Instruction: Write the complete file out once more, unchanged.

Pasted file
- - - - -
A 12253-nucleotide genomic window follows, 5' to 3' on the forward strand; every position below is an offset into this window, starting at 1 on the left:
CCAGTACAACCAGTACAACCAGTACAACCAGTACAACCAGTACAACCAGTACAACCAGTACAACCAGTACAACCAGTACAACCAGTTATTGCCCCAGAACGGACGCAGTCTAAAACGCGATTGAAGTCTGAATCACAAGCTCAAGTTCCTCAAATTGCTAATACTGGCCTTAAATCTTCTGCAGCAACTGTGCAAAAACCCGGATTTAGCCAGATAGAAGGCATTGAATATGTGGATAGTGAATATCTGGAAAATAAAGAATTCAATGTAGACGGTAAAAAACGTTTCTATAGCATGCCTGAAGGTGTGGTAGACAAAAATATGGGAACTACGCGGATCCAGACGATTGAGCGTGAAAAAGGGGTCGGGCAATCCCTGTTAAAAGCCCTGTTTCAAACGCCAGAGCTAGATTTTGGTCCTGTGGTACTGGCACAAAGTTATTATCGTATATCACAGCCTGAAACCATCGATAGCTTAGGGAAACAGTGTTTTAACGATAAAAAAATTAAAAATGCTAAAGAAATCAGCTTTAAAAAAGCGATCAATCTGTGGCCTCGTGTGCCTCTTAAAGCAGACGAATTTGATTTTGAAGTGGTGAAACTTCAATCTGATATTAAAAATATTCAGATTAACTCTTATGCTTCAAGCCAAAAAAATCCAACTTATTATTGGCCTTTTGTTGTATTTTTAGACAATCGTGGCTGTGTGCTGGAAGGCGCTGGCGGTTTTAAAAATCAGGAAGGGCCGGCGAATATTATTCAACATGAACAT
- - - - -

A 12253-nucleotide genomic window follows, 5' to 3' on the forward strand; every position below is an offset into this window, starting at 1 on the left:
CCAGTACAACCAGTACAACCAGTACAACCAGTACAACCAGTACAACCAGTACAACCAGTACAACCAGTACAACCAGTACAACCAGTTATTGCCCCAGAACGGACGCAGTCTAAAACGCGATTGAAGTCTGAATCACAAGCTCAAGTTCCTCAAATTGCTAATACTGGCCTTAAATCTTCTGCAGCAACTGTGCAAAAACCCGGATTTAGCCAGATAGAAGGCATTGAATATGTGGATAGTGAATATCTGGAAAATAAAGAATTCAATGTAGACGGTAAAAAACGTTTCTATAGCATGCCTGAAGGTGTGGTAGACAAAAATATGGGAACTACGCGGATCCAGACGATTGAGCGTGAAAAAGGGGTCGGGCAATCCCTGTTAAAAGCCCTGTTTCAAACGCCAGAGCTAGATTTTGGTCCTGTGGTACTGGCACAAAGTTATTATCGTATATCACAGCCTGAAACCATCGATAGCTTAGGGAAACAGTGTTTTAACGATAAAAAAATTAAAAATGCTAAAGAAATCAGCTTTAAAAAAGCGATCAATCTGTGGCCTCGTGTGCCTCTTAAAGCAGACGAATTTGATTTTGAAGTGGTGAAACTTCAATCTGATATTAAAAATATTCAGATTAACTCTTATGCTTCAAGCCAAAAAAATCCAACTTATTATTGGCCTTTTGTTGTATTTTTAGACAATCGTGGCTGTGTGCTGGAAGGCGCTGGCGGTTTTAAAAATCAGGAAGGGCCGGCGAATATTATTCAACATGAACAT